A foreign Key (FK) is a constraint that references the unique primary key (PK) of another table.
Facts About Foreign Keys
Foreign Keys act as a cross-reference between tables linking the foreign key (Child record) to the Primary key (parent record) of another table, which establishing a link/relationship between the table keys
Foreign keys are not enforced by all RDBMS
The concept of referential integrity is derived from foreign key theory
Because Foreign keys involve more than one table relationship, their implementation can be more complex than primary keys
A foreign-key constraint implicitly defines an index on the foreign-key column(s) in the child table, however, manually defining a matching index may improve join performance in some database
The SQL, normally, provides the following referential integrity actions for deletions, when enforcing foreign-keys
The deletion of a parent (primary key) record may cause the deletion of corresponding foreign-key records.
Forbids the deletion of a parent (primary key) record, if there are dependent foreign-key records. No Action does not mean to suppress the foreign-key constraint.
The deletion of a parent (primary key) record causes the corresponding foreign-key to be set to null.
The deletion of a record causes the corresponding foreign-keys be set to a default value instead of null upon deletion of a parent (primary key) record
Rebuilding Netezza view sometimes becomes necessary when the view’s source table have changed underneath the view. Rebuilding a view can be done on Netezza or in Aginity. In Aginity, it is a simple process, assume your user has permissions to create or replace a view. The process breaks down into just a few steps:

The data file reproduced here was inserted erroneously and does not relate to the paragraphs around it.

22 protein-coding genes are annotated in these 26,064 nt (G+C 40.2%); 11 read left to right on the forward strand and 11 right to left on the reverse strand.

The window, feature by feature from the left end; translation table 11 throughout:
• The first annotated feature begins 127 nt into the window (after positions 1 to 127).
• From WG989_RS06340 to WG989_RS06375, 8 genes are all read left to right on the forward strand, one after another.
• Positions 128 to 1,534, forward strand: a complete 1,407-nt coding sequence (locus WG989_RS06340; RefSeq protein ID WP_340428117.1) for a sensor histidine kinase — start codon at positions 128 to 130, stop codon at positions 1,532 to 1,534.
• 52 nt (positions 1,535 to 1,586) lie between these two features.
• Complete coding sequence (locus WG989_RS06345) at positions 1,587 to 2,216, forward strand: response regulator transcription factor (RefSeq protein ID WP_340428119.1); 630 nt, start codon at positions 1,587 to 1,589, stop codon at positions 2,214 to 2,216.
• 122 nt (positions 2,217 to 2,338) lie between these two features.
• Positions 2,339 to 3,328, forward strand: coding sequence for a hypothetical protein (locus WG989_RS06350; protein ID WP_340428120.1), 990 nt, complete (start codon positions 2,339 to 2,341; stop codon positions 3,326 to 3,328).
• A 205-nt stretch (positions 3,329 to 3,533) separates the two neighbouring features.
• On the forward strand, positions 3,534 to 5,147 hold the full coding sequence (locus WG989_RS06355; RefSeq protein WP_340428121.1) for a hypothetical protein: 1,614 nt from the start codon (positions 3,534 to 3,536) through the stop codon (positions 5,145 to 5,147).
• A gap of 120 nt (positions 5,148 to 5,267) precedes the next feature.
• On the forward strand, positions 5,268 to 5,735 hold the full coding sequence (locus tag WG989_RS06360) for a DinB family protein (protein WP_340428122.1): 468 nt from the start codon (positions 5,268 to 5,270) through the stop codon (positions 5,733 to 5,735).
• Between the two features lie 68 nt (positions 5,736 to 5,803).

Generate the create / replace view SQL of the original view into the query window, if you don’t have it already
In the object browser:
Navigate to the Database and view you wish to rebuild
Select the view and right click
Select ‘Scripts’, then ‘DDL to Query window’
Make may updates to create / replace View SQL
This step is not always necessary, sometimes the changes which invalided the view did not actually impact the code of the view. If changes are necessary, make may updates to the SQL code.
Execute The code
This I usually do by choosing the ‘Execute as a single batch’ option. Make sure the code executes successfully.
Verify the view
To verify the simply execute a select statement and make it executes without errors and/or warning.
I found working with date literal, when working with the Infosphere SFDC Connector soql, to be counterintuitive for me. At least as I, normally, as I use SQL. I spent a little time running trials in Workbench, before I finally locked on to the ‘where clause’ criteria data pattern. So, here a quick example.
SOQL DATE String Literals Where Clause Rules
Basically, the date pattern is straight forward. The basic rules are for a soql where clause:
No Casting function, or casting for the where soql where clause to read.
Example SOQL DATE String Literals
So, here are a couple of date string literal examples in SQL:
Example SQL with Date String Literal Where Clause
From Target_and_Segmentation__c t
where t.Target_Date__c > 2014-10-31
Salesforce Developer Documentation
Home, Developer Documentation, Force.com SOQL and SOSL Reference
It is important to understand the differences between Database Management Systems (DBMS) types, since the structure of each type will influence integrations approaches, functionality, overall speed, and scalability.
The Five Types of Database Management Systems (DBMS)?